The Food Standards Agency (FSA) are undertaking a consultation on The Genetic Technology (Precision Breeding) Bill 2023 which we'd ask you to consider responding to. The consultation can be accessed using the button below.
Whilst there is considerable concern about this act from the organic sector bodies, including the Certifiers and English Organic Forum there has been little heard from the organic farming community both in the UK. Concerns arise from the poor process around the implementation of this Bill which is well summarised in this letter sent by Organic Farmers and Growers but signed by Soil Association, English Organic Forum and Doves Farm. However. as farmers it is probably best to focus less on process and more on the practical affects of the implementation of GE crops.
There have been some seemingly exciting and exotic claims of rapid genetic advancements, such as N fixing wheat, that may be interesting were they ever to be delivered. Such claims may be attractive but exceed the record of success to date. Also, if we are working in a system-based agricultural it is questionable whether the breeding objectives would suit organic farmers. Imagine weed growth in organic arable systems that have excess nitrogen due to crops that fix nitrogen!
A major area of concern for organic producers is the issue of co-existence with GE products. GE products are deemed to be Genetically Modified Organisms (GMO) and so not allowed under organic standards. This would mean that unless suitable co-existence rules are established there could be burdensome and expensive requirements placed upon organic producers when selling and moving organic products. For us, that could require testing of lots (or in extremis), loads.
If we look at the experience of US organic producers we see organic loads being rejected and downgraded at the point of delivery. This is expensive for the producer and inconvenient for the customer who doesn't have the product available and so is more likely to lead to more frequent testing and so cost.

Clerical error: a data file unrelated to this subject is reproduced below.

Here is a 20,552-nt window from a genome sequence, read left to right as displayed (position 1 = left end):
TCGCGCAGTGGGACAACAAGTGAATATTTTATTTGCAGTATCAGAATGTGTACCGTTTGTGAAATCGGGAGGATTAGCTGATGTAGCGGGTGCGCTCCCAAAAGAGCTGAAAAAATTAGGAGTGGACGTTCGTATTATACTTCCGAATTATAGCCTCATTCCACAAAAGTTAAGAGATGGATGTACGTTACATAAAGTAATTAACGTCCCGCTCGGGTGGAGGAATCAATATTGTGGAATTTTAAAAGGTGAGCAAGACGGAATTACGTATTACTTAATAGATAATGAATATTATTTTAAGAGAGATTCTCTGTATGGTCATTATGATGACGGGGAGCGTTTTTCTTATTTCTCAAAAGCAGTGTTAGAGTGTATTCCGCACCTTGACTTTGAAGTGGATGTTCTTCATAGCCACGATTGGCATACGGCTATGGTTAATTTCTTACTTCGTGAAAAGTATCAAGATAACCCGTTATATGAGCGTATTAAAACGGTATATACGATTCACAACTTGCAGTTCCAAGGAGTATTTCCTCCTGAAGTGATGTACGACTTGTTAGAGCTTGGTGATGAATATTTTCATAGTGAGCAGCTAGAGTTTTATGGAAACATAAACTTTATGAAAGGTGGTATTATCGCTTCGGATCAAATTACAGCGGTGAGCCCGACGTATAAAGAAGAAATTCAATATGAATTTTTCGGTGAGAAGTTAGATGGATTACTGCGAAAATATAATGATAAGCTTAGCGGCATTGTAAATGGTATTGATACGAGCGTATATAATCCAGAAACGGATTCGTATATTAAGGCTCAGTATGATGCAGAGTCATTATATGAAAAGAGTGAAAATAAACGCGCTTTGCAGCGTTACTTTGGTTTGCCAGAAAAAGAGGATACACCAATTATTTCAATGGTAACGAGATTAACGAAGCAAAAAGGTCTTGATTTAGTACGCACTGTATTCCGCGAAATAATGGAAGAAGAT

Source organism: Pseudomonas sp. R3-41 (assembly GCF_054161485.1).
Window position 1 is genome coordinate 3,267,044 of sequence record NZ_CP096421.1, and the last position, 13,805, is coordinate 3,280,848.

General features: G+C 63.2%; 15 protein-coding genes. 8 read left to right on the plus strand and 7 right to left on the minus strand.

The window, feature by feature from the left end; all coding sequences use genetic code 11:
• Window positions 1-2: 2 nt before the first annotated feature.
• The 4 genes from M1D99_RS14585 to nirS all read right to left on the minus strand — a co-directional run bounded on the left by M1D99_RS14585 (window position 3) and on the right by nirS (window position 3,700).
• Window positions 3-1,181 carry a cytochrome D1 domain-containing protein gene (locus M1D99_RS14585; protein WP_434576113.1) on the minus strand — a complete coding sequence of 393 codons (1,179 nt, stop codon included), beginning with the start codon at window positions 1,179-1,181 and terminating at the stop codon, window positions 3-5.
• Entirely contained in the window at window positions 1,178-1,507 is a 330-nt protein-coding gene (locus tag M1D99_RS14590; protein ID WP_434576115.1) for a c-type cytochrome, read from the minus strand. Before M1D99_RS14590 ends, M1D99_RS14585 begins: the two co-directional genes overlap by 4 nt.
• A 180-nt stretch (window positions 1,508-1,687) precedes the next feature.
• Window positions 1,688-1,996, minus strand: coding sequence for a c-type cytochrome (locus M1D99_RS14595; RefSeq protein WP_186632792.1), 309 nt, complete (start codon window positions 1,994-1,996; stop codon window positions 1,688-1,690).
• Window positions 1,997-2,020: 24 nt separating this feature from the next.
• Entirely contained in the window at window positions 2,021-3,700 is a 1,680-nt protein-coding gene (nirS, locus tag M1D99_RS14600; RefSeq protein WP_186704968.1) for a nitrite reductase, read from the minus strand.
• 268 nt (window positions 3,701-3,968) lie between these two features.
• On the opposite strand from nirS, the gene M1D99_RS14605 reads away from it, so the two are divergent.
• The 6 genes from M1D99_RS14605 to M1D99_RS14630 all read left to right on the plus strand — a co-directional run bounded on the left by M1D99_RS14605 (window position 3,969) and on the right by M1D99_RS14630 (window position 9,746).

Having GM products in the market may provide an opportunity for the organic food sector as consumers wishing to avoid it would turn to organic as an alternative. However there is no provision for labelling in the new legislation and so consumers would not be able to make informed choices. Labelling or at least traceability (to allow for understanding of GE-food supply chains) should be mandatory to protect consumer choice.
We would encourage you to engage with the consultation process. You do not require to have a significant technical understanding of GE technology in order to do so. The number of responses received will be important for the outcome. The consultation has a shorter version and a longer version that can be completed and the shorter version takes just a few minutes to complete. There is useful guidance on the consultation here. We are not outlining model answers as the consultation will be scanned by AI and such duplication of entries reduces the "value" of the entry so please use your own form of words. Try to include the following in your response.
That you are a business that will potentially be damaged as you will likely lose access to export markets
Unless co-existence can be successfully be determined additional administrative and cost burdens will need to be met.
That consumers should have the choice as to whether to buy GM foods or not and so labelling or traceability should be mandatory
In this clip from a recent Organic Europe webinar Dr Angelika Hilbeck from Swiss Federal Institute of Technology explains her objections to the GE technology that will be introduced through this legislation.